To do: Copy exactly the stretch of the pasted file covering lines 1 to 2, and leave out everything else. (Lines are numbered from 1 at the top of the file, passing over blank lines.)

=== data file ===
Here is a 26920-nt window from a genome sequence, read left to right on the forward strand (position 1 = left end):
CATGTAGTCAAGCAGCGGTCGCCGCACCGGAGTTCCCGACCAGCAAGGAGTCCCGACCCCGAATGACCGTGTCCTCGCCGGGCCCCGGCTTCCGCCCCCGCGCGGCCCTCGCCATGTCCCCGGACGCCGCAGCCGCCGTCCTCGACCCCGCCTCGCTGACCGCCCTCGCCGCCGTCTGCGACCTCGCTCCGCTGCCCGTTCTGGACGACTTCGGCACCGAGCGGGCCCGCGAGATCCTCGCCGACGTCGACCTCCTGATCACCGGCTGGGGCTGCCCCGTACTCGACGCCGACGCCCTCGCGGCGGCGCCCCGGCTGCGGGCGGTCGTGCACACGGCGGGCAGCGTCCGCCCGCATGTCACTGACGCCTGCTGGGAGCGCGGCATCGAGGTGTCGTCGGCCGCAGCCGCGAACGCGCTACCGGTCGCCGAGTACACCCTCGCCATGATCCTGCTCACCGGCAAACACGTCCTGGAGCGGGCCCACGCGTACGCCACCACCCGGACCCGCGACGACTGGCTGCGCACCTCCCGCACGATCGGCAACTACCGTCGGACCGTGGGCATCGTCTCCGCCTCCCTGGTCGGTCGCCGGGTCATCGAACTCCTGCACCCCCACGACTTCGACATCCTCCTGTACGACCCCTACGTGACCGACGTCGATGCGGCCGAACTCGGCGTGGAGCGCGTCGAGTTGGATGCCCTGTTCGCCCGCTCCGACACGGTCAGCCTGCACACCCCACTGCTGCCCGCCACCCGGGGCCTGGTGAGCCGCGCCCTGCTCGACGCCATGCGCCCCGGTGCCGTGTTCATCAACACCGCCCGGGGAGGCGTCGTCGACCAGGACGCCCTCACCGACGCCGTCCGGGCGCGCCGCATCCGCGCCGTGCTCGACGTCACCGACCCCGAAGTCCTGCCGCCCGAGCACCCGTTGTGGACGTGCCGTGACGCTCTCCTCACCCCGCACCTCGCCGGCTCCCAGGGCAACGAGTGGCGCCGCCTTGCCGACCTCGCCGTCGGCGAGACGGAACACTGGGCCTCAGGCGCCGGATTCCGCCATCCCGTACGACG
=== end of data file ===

Here is a 26920-nt window from a genome sequence, read left to right on the forward strand (position 1 = left end):
CATGTAGTCAAGCAGCGGTCGCCGCACCGGAGTTCCCGACCAGCAAGGAGTCCCGACCCCGAATGACCGTGTCCTCGCCGGGCCCCGGCTTCCGCCCCCGCGCGGCCCTCGCCATGTCCCCGGACGCCGCAGCCGCCGTCCTCGACCCCGCCTCGCTGACCGCCCTCGCCGCCGTCTGCGACCTCGCTCCGCTGCCCGTTCTGGACGACTTCGGCACCGAGCGGGCCCGCGAGATCCTCGCCGACGTCGACCTCCTGATCACCGGCTGGGGCTGCCCCGTACTCGACGCCGACGCCCTCGCGGCGGCGCCCCGGCTGCGGGCGGTCGTGCACACGGCGGGCAGCGTCCGCCCGCATGTCACTGACGCCTGCTGGGAGCGCGGCATCGAGGTGTCGTCGGCCGCAGCCGCGAACGCGCTACCGGTCGCCGAGTACACCCTCGCCATGATCCTGCTCACCGGCAAACACGTCCTGGAGCGGGCCCACGCGTACGCCACCACCCGGACCCGCGACGACTGGCTGCGCACCTCCCGCACGATCGGCAACTACCGTCGGACCGTGGGCATCGTCTCCGCCTCCCTGGTCGGTCGCCGGGTCATCGAACTCCTGCACCCCCACGACTTCGACATCCTCCTGTACGACCCCTACGTGACCGACGTCGATGCGGCCGAACTCGGCGTGGAGCGCGTCGAGTTGGATGCCCTGTTCGCCCGCTCCGACACGGTCAGCCTGCACACCCCACTGCTGCCCGCCACCCGGGGCCTGGTGAGCCGCGCCCTGCTCGACGCCATGCGCCCCGGTGCCGTGTTCATCAACACCGCCCGGGGAGGCGTCGTCGACCAGGACGCCCTCACCGACGCCGTCCGGGCGCGCCGCATCCGCGCCGTGCTCGACGTCACCGACCCCGAAGTCCTGCCGCCCGAGCACCCGTTGTGGACGTGCCGTGACGCTCTCCTCACCCCGCACCTCGCCGGCTCCCAGGGCAACGAGTGGCGCCGCCTTGCCGACCTCGCCGTCGGCGAGACGGAACACTGGGCCTCAGGCGCCGGATTCCGCCATCCCGTACGACG